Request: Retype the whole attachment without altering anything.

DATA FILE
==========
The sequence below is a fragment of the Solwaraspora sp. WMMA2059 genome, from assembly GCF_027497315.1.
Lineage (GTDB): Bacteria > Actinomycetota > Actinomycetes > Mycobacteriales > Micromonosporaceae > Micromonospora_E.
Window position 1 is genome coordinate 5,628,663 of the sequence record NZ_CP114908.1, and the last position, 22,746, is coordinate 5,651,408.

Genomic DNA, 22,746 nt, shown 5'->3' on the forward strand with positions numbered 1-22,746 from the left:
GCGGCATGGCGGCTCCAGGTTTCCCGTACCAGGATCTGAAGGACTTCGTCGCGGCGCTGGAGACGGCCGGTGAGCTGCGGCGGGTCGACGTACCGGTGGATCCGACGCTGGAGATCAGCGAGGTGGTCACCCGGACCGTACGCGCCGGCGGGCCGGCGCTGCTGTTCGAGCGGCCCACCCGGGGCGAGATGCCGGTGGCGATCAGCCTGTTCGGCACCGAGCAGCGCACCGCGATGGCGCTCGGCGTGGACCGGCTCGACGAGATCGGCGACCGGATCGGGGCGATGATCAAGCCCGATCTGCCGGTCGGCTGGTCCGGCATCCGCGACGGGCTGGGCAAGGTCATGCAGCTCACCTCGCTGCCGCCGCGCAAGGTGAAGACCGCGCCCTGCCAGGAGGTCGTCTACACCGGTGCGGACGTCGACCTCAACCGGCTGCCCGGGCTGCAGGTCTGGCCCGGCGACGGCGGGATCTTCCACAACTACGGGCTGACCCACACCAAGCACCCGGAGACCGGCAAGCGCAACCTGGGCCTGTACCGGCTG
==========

The sequence below is a fragment of the Solwaraspora sp. WMMA2059 genome, from assembly GCF_027497315.1.
Lineage (GTDB): Bacteria > Actinomycetota > Actinomycetes > Mycobacteriales > Micromonosporaceae > Micromonospora_E.
Window position 1 is genome coordinate 5,628,663 of the sequence record NZ_CP114908.1, and the last position, 22,746, is coordinate 5,651,408.

Genomic DNA, 22,746 nt, shown 5'->3' on the forward strand with positions numbered 1-22,746 from the left:
GCGGCATGGCGGCTCCAGGTTTCCCGTACCAGGATCTGAAGGACTTCGTCGCGGCGCTGGAGACGGCCGGTGAGCTGCGGCGGGTCGACGTACCGGTGGATCCGACGCTGGAGATCAGCGAGGTGGTCACCCGGACCGTACGCGCCGGCGGGCCGGCGCTGCTGTTCGAGCGGCCCACCCGGGGCGAGATGCCGGTGGCGATCAGCCTGTTCGGCACCGAGCAGCGCACCGCGATGGCGCTCGGCGTGGACCGGCTCGACGAGATCGGCGACCGGATCGGGGCGATGATCAAGCCCGATCTGCCGGTCGGCTGGTCCGGCATCCGCGACGGGCTGGGCAAGGTCATGCAGCTCACCTCGCTGCCGCCGCGCAAGGTGAAGACCGCGCCCTGCCAGGAGGTCGTCTACACCGGTGCGGACGTCGACCTCAACCGGCTGCCCGGGCTGCAGGTCTGGCCCGGCGACGGCGGGATCTTCCACAACTACGGGCTGACCCACACCAAGCACCCGGAGACCGGCAAGCGCAACCTGGGCCTGTACCGGCTG